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Right Turn
Posted at 03:19 PM ET, 03/23/2012

Ten non-events that shaped the 2012 presidential race

Sometimes the most important thing in politics is the dog that didn’t bark. Ten nonbarking dogs — events that didn’t pan out — come to mind with regard to the 2012 Republican presidential nominating process:

1. Sarah Palin. Enough said.

2. Isolationism sweeps the GOP. The final top three are all committed to a Reagan-style foreign policy.

3. A “social truce.” The reemergence of hot-button issues, at the expense of his economic agenda, was certainly a factor in the decline of Rick Santorum’s prospects.

4. Romneycare becomes the defining issue in the primary. No matter how hard Mitt Romney’s rivals tried, voters didn’t buy that this was a disqualifier. Their decision-making process turned out to be more sophisticated than the pundits: Who’s the most conservative candidate who can beat President Obama? The spirit of William F. Buckley Jr. lives on.

5. Social-conservative unanimity. When 150 pastors met in Texas, the possibility of a unified religious right appeared. But the pastors did not follow up and support remained divided at a critical time in the race. Santorum was never able to consolidate the entire social conservative movement.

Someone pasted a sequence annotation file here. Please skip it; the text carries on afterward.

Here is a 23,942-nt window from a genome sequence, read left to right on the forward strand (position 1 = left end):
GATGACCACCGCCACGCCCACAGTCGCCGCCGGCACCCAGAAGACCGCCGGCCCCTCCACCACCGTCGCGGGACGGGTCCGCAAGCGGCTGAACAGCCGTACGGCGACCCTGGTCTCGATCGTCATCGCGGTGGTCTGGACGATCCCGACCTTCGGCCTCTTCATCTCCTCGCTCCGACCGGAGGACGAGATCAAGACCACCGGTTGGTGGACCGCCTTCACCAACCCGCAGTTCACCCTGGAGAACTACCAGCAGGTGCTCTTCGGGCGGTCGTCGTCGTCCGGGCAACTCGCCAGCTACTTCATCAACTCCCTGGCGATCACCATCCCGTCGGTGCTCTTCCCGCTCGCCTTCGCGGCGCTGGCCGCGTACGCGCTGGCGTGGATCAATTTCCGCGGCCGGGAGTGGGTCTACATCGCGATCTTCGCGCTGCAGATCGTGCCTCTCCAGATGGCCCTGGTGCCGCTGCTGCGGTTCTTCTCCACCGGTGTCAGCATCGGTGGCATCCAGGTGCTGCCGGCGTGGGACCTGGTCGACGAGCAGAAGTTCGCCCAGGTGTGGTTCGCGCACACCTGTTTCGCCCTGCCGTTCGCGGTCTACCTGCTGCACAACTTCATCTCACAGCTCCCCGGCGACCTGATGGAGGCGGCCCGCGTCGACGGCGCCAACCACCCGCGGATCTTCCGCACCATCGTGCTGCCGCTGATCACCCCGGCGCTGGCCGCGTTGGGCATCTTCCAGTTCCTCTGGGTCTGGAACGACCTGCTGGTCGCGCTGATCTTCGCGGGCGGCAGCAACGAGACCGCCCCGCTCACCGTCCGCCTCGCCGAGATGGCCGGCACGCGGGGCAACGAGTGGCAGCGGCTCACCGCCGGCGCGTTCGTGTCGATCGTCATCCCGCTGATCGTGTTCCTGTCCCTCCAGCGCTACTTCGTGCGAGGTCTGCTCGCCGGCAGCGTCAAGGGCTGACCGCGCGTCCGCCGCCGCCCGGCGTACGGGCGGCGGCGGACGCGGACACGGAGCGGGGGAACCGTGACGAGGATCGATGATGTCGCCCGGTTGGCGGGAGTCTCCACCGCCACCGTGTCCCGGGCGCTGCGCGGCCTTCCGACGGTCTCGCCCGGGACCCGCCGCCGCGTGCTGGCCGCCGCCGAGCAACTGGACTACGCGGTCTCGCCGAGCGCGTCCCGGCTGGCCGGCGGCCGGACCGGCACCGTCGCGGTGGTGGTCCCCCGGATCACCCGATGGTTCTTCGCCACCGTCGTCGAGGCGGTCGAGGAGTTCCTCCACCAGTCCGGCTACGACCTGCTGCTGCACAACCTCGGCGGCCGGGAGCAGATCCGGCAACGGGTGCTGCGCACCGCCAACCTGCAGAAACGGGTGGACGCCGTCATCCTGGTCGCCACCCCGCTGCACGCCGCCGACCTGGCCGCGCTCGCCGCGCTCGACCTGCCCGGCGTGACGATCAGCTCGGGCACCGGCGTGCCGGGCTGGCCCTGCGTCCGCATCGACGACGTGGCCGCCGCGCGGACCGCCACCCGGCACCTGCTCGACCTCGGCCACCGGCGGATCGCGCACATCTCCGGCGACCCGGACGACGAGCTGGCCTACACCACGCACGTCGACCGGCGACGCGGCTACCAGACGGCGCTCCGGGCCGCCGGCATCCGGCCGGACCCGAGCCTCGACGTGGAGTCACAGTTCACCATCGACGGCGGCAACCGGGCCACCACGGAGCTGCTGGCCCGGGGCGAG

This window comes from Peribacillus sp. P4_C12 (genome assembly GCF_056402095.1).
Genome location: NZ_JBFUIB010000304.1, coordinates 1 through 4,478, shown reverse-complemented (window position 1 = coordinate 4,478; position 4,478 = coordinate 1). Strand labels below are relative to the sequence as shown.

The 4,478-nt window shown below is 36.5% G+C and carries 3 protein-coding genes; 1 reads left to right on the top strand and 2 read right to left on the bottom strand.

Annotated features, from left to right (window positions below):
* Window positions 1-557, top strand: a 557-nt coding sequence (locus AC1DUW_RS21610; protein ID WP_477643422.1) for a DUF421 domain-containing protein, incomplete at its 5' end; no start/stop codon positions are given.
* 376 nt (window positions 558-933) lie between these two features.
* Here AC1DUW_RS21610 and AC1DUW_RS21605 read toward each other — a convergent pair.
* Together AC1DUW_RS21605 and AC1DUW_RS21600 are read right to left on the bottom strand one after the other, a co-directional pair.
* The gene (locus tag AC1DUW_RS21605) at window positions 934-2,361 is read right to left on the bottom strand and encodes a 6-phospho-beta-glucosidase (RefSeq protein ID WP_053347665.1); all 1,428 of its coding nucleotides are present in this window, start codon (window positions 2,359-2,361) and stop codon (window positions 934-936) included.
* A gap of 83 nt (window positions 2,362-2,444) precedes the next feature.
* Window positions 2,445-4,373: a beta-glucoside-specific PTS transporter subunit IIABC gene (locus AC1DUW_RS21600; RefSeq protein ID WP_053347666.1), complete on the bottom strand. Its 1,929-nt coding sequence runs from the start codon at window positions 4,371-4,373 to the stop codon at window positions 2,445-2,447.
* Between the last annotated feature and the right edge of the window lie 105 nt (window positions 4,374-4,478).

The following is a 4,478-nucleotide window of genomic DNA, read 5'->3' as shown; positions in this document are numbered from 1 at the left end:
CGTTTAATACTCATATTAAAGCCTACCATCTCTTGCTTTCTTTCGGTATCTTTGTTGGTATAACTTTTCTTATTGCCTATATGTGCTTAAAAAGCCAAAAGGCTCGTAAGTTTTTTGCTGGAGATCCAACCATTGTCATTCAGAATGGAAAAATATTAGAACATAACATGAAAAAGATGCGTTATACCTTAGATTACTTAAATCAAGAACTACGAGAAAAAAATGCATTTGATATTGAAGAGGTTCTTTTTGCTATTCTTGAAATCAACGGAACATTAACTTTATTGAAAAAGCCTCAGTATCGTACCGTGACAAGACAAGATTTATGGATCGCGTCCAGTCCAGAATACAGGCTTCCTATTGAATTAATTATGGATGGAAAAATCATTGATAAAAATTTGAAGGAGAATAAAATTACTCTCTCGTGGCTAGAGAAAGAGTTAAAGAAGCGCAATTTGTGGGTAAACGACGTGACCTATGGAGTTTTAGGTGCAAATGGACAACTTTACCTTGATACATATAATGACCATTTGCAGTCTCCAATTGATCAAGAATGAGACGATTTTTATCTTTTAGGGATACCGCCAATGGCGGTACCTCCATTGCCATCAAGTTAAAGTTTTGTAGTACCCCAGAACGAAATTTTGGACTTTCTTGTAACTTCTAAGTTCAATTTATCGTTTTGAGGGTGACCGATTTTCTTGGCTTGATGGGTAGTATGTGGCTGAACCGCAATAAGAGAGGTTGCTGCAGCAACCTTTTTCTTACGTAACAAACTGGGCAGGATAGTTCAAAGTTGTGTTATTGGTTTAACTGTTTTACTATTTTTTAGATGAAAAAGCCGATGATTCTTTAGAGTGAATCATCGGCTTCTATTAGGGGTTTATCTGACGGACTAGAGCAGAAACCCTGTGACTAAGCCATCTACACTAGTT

6. Santorum wears well. His inherent flaws — a lack of conservative economic credibility, focus and restraint — got worse over time. Now the best advice to him is: Chill.

7. A Tea Party nominee. Those contenders elevated by or closely identified with Tea Partyers washed out of the race, due largely to a lack of gravitas. Voters were in no mood for amateur hour.

8. A white knight. No matter how hard conservatives cheered for and cajoled a list of rock stars, they refused to get off the bench. The first requirement of a strong candidate is an insatiable thirst for victory, so perhaps it was better that they didn’t enter the fray.

9. New-media kingmakers. Ironically, the vibrant conservative blogosphere was entirely unsuccessful in boosting a string of candidates. They couldn’t convince voters that Texas Gov. Rick Perry, Herman Cain or Newt Gingrich was the one to lead the party. Perhaps this will provoke some reflection on the degree to which they actually represent the broad swath of GOP voters.

10. Candidates who were better spokesmen for their cause than their wives were. Most would agree that Karen Santorum and Ann Romney are the best assets of their respective campaigns.

By  |  03:19 PM ET, 03/23/2012

Categories:  2012 campaign

 
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